Internships + Opportunities
The multi-billion-dollar art industry has more to offer than you can imagine. Whether you’re drawn to work for not-for-profits like museums or fascinated by galleries and the global art market, your career begins with an internship. Required for juniors and seniors and highly recommended for first-year students and sophomores, as an intern you’ll build your professional network, access and skills.
Why Internships? Why Now?
Maybe it was reading the papers of Alma Thomas at the Archives of American Art, or perhaps it was an original Romare Bearden at the High Museum of Art. Whatever the experience that sparked your love of art, an internship is the gateway to a lifelong career of education and engagement.
I was a sophomore in college when I interned here at the museum [The Studio Museum in Harlem]. Dr. [ Mary Schmidt] Campbell, as an art historian, made it very clear to me that my education in American art had to be supplemented by knowledge of African-American artists, because at the time it wasn’t in the textbooks the way it is now.” – Thelma Golden, Director and Chief Curator of The Studio Museum in Harlem
Start here. Go Anywhere.
Interns go behind-the-scenes and get hands-on experience while giving tours, cataloging collections, researching exhibitions and more. Paid summer internships are available to all art history majors and curatorial studies minors. Academic year internships are highly encouraged, either here in Atlanta, online or studying around the world.
Research Begins With You
Through a range of search options, we make it easy. Search by visual art area, museum department or use our starter resource list.
A few questions to guide your search:
- What interests me about this opportunity? What knowledge can I share with the organization? What qualifies me for the position?
- What skills will I learn? What skills can I develop?
- Does the position look substantial? Are the learning goals clearly stated?
- How will this internship help me with my academic goals and future career?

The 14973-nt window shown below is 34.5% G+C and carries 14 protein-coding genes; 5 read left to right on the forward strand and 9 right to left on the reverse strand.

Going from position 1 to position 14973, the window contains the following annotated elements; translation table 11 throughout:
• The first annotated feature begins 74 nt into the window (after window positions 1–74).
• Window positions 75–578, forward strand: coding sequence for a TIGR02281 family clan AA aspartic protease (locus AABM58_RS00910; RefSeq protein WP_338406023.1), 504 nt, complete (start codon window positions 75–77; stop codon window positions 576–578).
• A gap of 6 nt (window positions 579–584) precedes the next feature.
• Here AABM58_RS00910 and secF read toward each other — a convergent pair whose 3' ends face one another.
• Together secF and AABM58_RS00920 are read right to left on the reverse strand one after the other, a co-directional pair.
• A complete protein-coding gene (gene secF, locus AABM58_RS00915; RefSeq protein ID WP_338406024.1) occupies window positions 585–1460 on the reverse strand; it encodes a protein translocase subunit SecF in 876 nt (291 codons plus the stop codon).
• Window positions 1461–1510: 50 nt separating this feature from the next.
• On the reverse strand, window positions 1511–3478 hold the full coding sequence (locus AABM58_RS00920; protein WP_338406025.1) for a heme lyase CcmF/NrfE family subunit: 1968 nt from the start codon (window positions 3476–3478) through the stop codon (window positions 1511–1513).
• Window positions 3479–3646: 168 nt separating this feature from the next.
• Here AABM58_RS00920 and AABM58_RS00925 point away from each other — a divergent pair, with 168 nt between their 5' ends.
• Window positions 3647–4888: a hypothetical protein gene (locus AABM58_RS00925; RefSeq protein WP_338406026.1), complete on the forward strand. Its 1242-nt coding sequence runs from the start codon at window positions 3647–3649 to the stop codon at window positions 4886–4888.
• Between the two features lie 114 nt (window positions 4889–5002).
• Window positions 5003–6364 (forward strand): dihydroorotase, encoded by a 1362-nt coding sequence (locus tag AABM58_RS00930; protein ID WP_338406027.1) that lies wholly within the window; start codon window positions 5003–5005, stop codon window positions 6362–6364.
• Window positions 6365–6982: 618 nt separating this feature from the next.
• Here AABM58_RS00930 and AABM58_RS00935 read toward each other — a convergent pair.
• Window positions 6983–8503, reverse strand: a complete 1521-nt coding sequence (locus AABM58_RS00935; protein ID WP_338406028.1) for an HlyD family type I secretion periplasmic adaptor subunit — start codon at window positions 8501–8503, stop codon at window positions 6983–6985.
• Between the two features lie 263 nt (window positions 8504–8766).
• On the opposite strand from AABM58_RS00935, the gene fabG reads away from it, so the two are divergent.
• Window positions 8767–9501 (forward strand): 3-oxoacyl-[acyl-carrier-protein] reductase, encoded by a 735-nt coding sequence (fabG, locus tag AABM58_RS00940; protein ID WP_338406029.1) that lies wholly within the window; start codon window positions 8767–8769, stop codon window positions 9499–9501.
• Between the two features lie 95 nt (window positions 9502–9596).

One-on-One Advisement with you at the center.
We are available to guide you. All advisors are knowledgeable about professional opportunities in the field. Talk to us.
Career Services to set you apart.
Meet with our career advisors as many times as it takes to get it right. From industry standard resume and cover letter reviews to networking tips and mock interviews, our on-site career support will give you the professional edge.
Apply with confidence.
With your personalized list of approved internship options and reviewed application materials, you can apply with confidence. Congratulations, you’ve taken your first step towards a career that inspires change.
They’ve done it. So will you.
“I learned how to advocate for myself in a professional setting in a way that I hadn’t before, in meetings especially. My supervisor was very generous with her time and with the access that she gave me. When she invited me to a meeting, it was to contribute and to share my ideas and thoughts.”
“A museum that is the size of the Art Institute employs more people than the size of some small towns. Everybody has a purpose; everybody has a role in making sure that the operations run smoothly. Seeing the value of each person and the role they play in the museum was very rewarding and it opened my eyes to all the roles you can have. People always talk about curators, educators and directors but there are so many other things that are necessary to make museums run.”
“One assignment I had was to link art museums to automotive design and I really connected to it. I did a lot of research. [For example] There was a man named Harley Earl who worked for General Motors and created a department strictly focusing on the aesthetics of cars. He would ask artists, creatives and thinkers - what would you like this car to be? what’s an effective way to make this car look nice and appeal to consumers? [later] I wrote for the blog on that.”
“Interning at Crystal Bridges was my first induction into working at a museum. What I gained from that experience was indispensable and cemented my interest in pursuing a career as a Curator. Since leaving Arkansas I have been inspired to explore new subjects in curatorial studies and art history.”